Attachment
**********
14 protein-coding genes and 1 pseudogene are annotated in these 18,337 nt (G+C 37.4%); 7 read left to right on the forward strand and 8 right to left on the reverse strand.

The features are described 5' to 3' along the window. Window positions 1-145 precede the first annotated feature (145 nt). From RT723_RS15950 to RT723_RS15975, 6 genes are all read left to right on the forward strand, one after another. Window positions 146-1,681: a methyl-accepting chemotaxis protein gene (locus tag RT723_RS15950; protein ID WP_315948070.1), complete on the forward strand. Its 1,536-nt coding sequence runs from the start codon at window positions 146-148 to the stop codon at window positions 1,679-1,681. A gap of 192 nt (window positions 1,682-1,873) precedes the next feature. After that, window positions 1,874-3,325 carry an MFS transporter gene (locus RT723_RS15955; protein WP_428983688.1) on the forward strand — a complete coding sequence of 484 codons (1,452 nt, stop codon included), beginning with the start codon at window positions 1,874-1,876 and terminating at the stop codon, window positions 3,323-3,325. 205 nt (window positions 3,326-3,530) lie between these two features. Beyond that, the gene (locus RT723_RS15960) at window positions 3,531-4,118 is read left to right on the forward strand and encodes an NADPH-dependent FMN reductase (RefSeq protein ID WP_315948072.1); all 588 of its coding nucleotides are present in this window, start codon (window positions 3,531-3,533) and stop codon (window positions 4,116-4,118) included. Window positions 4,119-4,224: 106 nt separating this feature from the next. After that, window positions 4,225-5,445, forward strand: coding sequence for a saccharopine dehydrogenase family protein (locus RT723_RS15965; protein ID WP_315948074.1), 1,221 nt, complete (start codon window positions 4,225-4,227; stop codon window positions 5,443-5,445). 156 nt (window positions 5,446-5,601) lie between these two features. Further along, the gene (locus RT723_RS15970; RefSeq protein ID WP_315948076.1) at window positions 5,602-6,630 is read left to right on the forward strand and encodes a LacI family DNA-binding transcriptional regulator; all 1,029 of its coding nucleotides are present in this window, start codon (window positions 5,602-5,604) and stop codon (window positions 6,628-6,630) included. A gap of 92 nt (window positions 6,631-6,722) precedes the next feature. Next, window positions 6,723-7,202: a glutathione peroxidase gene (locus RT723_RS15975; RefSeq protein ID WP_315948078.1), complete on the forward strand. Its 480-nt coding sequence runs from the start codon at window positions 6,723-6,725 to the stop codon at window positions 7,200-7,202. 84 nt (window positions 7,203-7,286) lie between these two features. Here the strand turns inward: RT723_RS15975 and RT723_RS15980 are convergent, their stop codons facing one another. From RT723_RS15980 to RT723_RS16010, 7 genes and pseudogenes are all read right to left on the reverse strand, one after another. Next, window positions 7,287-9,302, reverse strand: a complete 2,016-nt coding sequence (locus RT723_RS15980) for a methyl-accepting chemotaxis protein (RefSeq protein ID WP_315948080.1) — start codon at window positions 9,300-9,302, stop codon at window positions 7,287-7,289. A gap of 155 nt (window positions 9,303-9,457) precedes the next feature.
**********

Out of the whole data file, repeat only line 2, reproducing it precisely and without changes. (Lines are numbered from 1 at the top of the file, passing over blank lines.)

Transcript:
The features are described 5' to 3' along the window. Window positions 1-145 precede the first annotated feature (145 nt). From RT723_RS15950 to RT723_RS15975, 6 genes are all read left to right on the forward strand, one after another. Window positions 146-1,681: a methyl-accepting chemotaxis protein gene (locus tag RT723_RS15950; protein ID WP_315948070.1), complete on the forward strand. Its 1,536-nt coding sequence runs from the start codon at window positions 146-148 to the stop codon at window positions 1,679-1,681. A gap of 192 nt (window positions 1,682-1,873) precedes the next feature. After that, window positions 1,874-3,325 carry an MFS transporter gene (locus RT723_RS15955; protein WP_428983688.1) on the forward strand — a complete coding sequence of 484 codons (1,452 nt, stop codon included), beginning with the start codon at window positions 1,874-1,876 and terminating at the stop codon, window positions 3,323-3,325. 205 nt (window positions 3,326-3,530) lie between these two features. Beyond that, the gene (locus RT723_RS15960) at window positions 3,531-4,118 is read left to right on the forward strand and encodes an NADPH-dependent FMN reductase (RefSeq protein ID WP_315948072.1); all 588 of its coding nucleotides are present in this window, start codon (window positions 3,531-3,533) and stop codon (window positions 4,116-4,118) included. Window positions 4,119-4,224: 106 nt separating this feature from the next. After that, window positions 4,225-5,445, forward strand: coding sequence for a saccharopine dehydrogenase family protein (locus RT723_RS15965; protein ID WP_315948074.1), 1,221 nt, complete (start codon window positions 4,225-4,227; stop codon window positions 5,443-5,445). 156 nt (window positions 5,446-5,601) lie between these two features. Further along, the gene (locus RT723_RS15970; RefSeq protein ID WP_315948076.1) at window positions 5,602-6,630 is read left to right on the forward strand and encodes a LacI family DNA-binding transcriptional regulator; all 1,029 of its coding nucleotides are present in this window, start codon (window positions 5,602-5,604) and stop codon (window positions 6,628-6,630) included. A gap of 92 nt (window positions 6,631-6,722) precedes the next feature. Next, window positions 6,723-7,202: a glutathione peroxidase gene (locus RT723_RS15975; RefSeq protein ID WP_315948078.1), complete on the forward strand. Its 480-nt coding sequence runs from the start codon at window positions 6,723-6,725 to the stop codon at window positions 7,200-7,202. 84 nt (window positions 7,203-7,286) lie between these two features. Here the strand turns inward: RT723_RS15975 and RT723_RS15980 are convergent, their stop codons facing one another. From RT723_RS15980 to RT723_RS16010, 7 genes and pseudogenes are all read right to left on the reverse strand, one after another. Next, window positions 7,287-9,302, reverse strand: a complete 2,016-nt coding sequence (locus RT723_RS15980) for a methyl-accepting chemotaxis protein (RefSeq protein ID WP_315948080.1) — start codon at window positions 9,300-9,302, stop codon at window positions 7,287-7,289. A gap of 155 nt (window positions 9,303-9,457) precedes the next feature.